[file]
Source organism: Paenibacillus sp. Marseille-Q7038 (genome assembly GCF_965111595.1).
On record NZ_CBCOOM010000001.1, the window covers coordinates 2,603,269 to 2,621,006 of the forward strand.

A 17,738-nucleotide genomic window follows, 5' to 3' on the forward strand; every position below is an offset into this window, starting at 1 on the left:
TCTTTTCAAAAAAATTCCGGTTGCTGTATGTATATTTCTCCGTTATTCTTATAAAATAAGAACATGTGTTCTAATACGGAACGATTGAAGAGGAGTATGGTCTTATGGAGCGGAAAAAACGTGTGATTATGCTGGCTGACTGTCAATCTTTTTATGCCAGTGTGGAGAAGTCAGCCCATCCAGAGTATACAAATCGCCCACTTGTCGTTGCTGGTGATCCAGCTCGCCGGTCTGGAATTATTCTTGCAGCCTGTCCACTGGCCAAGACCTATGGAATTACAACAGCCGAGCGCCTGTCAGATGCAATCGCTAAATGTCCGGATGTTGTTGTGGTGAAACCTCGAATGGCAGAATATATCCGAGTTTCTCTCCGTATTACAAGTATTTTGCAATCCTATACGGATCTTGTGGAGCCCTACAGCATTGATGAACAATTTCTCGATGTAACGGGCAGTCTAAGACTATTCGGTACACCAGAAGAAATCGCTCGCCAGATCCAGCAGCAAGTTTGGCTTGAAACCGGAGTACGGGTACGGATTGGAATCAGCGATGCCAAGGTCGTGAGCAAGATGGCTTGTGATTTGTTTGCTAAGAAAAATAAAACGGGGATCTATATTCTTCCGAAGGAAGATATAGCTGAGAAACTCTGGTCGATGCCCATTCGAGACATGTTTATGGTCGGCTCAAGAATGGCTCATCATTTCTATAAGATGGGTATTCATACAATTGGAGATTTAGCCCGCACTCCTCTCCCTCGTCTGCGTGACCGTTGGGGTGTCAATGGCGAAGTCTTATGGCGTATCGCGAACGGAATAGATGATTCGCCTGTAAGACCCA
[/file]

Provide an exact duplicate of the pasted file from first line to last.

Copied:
Source organism: Paenibacillus sp. Marseille-Q7038 (genome assembly GCF_965111595.1).
On record NZ_CBCOOM010000001.1, the window covers coordinates 2,603,269 to 2,621,006 of the forward strand.

A 17,738-nucleotide genomic window follows, 5' to 3' on the forward strand; every position below is an offset into this window, starting at 1 on the left:
TCTTTTCAAAAAAATTCCGGTTGCTGTATGTATATTTCTCCGTTATTCTTATAAAATAAGAACATGTGTTCTAATACGGAACGATTGAAGAGGAGTATGGTCTTATGGAGCGGAAAAAACGTGTGATTATGCTGGCTGACTGTCAATCTTTTTATGCCAGTGTGGAGAAGTCAGCCCATCCAGAGTATACAAATCGCCCACTTGTCGTTGCTGGTGATCCAGCTCGCCGGTCTGGAATTATTCTTGCAGCCTGTCCACTGGCCAAGACCTATGGAATTACAACAGCCGAGCGCCTGTCAGATGCAATCGCTAAATGTCCGGATGTTGTTGTGGTGAAACCTCGAATGGCAGAATATATCCGAGTTTCTCTCCGTATTACAAGTATTTTGCAATCCTATACGGATCTTGTGGAGCCCTACAGCATTGATGAACAATTTCTCGATGTAACGGGCAGTCTAAGACTATTCGGTACACCAGAAGAAATCGCTCGCCAGATCCAGCAGCAAGTTTGGCTTGAAACCGGAGTACGGGTACGGATTGGAATCAGCGATGCCAAGGTCGTGAGCAAGATGGCTTGTGATTTGTTTGCTAAGAAAAATAAAACGGGGATCTATATTCTTCCGAAGGAAGATATAGCTGAGAAACTCTGGTCGATGCCCATTCGAGACATGTTTATGGTCGGCTCAAGAATGGCTCATCATTTCTATAAGATGGGTATTCATACAATTGGAGATTTAGCCCGCACTCCTCTCCCTCGTCTGCGTGACCGTTGGGGTGTCAATGGCGAAGTCTTATGGCGTATCGCGAACGGAATAGATGATTCGCCTGTAAGACCCA